The ancestors of the name Buncum date back to the Anglo-Saxon
tribes of Britain. The name is derived from when the Buncum family lived in the village of Butcombe in the county of Somerset.
Early Origins of the Buncum family
The surname Buncum was first found in Somerset
, where "this surname is derived from a geographical locality. 'of Buncombe,' or 'Boncombe,' some spot in the West country." CITATION[CLOSE]
Bardsley, C.W, A Dictionary of English and Welsh Surnames: With Special American Instances. Wiltshire: Heraldry Today, 1901. Print. (ISBN 0-900455-44-6)
Kirby's Quest notes that Richard de Bounecombe was listed there, 1 Edward III (during the first year of King Edward III's reign.) CITATION[CLOSE]
Dickinson, F.H., Kirby's Quest for Somerset of 16th of Edward the 3rd London: Harrison and Sons, Printers in Ordinary to Her Majesty, St, Martin's Lane, 1889. Print.
Early History of the Buncum family
This web page shows only a small excerpt of our Buncum research.Another 189 words (14 lines of text) covering the years 1086, 1327 and 1500 are included under the topic Early Buncum History in all our PDF Extended History products and printed products wherever possible.
Buncum Spelling Variations
It is only in the last few hundred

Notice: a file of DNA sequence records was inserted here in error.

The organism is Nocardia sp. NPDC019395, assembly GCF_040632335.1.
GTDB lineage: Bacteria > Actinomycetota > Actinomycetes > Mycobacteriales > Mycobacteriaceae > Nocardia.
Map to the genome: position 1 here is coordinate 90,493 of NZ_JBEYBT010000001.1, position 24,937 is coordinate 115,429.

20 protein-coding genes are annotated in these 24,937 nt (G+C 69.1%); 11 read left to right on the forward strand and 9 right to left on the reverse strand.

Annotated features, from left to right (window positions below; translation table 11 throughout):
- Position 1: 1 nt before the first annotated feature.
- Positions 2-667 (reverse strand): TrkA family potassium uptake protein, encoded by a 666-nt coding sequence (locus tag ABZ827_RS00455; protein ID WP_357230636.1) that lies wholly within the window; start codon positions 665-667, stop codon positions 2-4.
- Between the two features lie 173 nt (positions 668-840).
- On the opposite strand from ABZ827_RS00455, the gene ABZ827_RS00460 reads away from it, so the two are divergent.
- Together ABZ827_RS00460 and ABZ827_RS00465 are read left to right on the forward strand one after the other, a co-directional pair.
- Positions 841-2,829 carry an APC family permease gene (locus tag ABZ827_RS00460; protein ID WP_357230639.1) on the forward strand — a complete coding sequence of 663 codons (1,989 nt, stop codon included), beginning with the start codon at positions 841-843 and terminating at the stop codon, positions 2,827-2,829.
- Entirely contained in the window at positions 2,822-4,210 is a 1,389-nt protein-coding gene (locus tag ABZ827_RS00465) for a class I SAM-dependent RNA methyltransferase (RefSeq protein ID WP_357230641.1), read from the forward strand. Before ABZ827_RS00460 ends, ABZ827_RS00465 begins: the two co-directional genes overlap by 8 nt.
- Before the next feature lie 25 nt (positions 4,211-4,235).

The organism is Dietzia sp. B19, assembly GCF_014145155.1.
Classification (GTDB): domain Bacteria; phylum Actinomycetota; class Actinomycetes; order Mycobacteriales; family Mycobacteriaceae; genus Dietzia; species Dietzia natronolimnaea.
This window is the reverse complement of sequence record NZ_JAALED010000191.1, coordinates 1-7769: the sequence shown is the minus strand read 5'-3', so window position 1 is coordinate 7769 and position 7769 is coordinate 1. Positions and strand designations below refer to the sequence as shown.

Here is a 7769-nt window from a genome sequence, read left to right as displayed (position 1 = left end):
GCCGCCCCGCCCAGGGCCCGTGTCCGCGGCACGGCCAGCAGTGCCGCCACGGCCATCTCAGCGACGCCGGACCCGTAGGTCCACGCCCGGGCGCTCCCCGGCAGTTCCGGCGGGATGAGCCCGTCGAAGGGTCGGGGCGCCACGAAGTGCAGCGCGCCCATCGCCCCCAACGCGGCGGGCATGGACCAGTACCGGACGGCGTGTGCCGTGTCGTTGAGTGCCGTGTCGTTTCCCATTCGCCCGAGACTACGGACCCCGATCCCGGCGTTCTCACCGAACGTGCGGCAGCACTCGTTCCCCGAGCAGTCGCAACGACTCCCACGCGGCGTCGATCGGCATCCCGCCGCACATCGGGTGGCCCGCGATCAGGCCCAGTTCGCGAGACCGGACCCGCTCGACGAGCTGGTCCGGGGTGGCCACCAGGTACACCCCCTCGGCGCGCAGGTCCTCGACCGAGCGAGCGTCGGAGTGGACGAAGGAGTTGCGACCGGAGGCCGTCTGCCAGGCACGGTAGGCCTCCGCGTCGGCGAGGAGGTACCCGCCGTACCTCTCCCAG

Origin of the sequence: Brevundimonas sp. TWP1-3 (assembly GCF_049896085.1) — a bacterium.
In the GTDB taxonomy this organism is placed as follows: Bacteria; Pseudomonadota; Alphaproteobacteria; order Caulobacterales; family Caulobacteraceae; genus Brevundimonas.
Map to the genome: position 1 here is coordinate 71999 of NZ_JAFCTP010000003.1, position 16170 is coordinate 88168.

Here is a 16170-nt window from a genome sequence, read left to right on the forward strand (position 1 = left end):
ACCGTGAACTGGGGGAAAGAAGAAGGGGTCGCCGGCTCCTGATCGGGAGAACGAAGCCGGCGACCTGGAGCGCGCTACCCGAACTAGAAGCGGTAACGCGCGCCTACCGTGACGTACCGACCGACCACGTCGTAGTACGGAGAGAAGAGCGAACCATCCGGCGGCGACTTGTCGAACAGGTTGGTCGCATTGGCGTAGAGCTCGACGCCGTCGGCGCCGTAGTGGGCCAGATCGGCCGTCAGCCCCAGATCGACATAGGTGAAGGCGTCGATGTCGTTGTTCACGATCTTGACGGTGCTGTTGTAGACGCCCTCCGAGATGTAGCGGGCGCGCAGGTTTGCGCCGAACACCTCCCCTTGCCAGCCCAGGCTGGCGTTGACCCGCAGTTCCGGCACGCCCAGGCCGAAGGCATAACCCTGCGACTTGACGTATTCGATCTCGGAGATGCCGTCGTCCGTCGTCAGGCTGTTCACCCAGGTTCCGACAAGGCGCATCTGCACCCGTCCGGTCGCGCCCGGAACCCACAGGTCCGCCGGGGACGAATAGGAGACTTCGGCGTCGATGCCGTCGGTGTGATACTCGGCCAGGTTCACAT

years that the English language has been standardized. For that reason, early Anglo-Saxon
surnames like Buncum are characterized by many spelling variations
. As the English language changed and incorporated elements of other European languages, even literate people changed the spelling of their names. The variations of the name Buncum include: Buncombe, Butcombe, Bounecombe, Bunecombe, Buncomb, Boncombe and many more.
Early Notables of the Buncum family (pre 1700)
More information is included under the topic Early Buncum Notables in all our PDF Extended History products
and printed products wherever possible.
Migration of the Buncum family to the New World and Oceana
Many English families tired of political and religious strife left Britain for the new colonies in North America. Although the trip itself offered no relief - conditions on the ships were extremely cramped, and many travelers arrived diseased, starving, and destitute - these immigrants believed the opportunities that awaited them were worth the risks. Once in the colonies, many of the families did indeed prosper and, in turn, made significant contributions to the culture and economies of the growing colonies. An inquiry into the early roots of North American families has revealed a number of immigrants bearing the name Buncum or a variant listed above: William Bunchcombe who arrived in Virginia in 1663.